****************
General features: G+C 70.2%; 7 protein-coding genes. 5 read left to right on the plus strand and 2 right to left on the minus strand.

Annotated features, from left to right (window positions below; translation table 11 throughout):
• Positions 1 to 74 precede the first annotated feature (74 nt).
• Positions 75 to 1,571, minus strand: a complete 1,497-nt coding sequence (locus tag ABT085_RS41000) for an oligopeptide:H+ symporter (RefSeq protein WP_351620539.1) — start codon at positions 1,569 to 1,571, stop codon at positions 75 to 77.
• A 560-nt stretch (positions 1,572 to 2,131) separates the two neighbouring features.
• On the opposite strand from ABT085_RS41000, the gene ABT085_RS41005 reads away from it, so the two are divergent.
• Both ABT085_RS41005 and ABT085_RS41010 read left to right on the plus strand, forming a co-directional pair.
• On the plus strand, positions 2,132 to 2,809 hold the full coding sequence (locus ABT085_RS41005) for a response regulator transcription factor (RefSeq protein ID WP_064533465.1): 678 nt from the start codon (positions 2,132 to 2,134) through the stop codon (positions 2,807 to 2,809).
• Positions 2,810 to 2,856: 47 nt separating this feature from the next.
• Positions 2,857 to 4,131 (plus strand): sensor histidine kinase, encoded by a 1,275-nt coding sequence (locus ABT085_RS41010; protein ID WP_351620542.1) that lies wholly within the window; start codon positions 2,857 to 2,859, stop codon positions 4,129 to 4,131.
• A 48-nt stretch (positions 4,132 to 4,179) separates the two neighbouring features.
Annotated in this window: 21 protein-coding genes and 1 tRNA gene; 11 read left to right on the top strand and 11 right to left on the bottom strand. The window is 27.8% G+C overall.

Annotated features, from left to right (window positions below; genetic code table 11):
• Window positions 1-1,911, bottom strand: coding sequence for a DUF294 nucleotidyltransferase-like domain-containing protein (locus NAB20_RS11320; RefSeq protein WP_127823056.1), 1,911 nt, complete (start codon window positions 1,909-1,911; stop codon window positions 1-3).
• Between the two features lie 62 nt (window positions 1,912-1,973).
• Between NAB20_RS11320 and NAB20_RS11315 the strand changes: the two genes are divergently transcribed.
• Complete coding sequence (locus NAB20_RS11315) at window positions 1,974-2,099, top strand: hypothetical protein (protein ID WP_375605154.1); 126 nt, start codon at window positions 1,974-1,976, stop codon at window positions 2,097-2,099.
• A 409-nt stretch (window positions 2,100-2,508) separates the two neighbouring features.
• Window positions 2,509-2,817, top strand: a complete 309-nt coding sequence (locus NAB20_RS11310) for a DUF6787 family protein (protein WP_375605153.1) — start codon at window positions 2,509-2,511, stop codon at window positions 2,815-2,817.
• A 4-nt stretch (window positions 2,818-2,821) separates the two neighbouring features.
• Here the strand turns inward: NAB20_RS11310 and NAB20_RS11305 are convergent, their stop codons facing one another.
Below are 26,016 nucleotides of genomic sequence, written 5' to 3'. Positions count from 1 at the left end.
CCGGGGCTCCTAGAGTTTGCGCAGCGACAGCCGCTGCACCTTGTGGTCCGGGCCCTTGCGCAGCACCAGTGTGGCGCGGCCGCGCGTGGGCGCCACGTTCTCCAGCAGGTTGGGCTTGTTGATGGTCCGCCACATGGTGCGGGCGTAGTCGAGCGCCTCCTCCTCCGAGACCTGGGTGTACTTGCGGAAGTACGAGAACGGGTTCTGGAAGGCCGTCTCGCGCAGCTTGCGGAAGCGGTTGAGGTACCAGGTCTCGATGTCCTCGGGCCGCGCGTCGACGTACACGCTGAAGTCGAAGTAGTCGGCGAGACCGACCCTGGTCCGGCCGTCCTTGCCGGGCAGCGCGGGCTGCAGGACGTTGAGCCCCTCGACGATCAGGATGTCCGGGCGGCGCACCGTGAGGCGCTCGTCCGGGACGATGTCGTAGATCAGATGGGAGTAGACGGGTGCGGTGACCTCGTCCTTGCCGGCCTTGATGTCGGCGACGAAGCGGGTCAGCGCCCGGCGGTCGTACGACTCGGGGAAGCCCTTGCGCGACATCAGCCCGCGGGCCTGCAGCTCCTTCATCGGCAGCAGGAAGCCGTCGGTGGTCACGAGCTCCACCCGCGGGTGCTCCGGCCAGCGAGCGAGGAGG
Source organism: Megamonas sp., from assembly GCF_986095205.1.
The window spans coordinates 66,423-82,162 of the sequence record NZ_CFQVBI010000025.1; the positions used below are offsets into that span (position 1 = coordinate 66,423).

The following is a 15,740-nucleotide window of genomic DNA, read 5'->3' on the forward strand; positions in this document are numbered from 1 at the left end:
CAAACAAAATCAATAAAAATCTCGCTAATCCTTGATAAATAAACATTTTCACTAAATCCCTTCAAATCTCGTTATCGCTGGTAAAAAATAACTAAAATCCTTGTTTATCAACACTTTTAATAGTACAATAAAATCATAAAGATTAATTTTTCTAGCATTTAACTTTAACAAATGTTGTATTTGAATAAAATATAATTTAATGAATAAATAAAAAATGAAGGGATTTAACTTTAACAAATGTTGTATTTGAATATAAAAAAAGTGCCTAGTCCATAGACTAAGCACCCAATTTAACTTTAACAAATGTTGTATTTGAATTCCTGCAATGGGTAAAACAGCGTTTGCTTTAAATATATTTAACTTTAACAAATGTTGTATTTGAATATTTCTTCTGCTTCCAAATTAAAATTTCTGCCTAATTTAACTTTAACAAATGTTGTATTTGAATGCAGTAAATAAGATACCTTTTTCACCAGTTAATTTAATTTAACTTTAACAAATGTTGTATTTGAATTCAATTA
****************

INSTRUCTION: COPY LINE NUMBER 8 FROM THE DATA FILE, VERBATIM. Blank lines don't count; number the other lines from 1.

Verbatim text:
• On the plus strand, positions 2,132 to 2,809 hold the full coding sequence (locus ABT085_RS41005) for a response regulator transcription factor (RefSeq protein ID WP_064533465.1): 678 nt from the start codon (positions 2,132 to 2,134) through the stop codon (positions 2,807 to 2,809).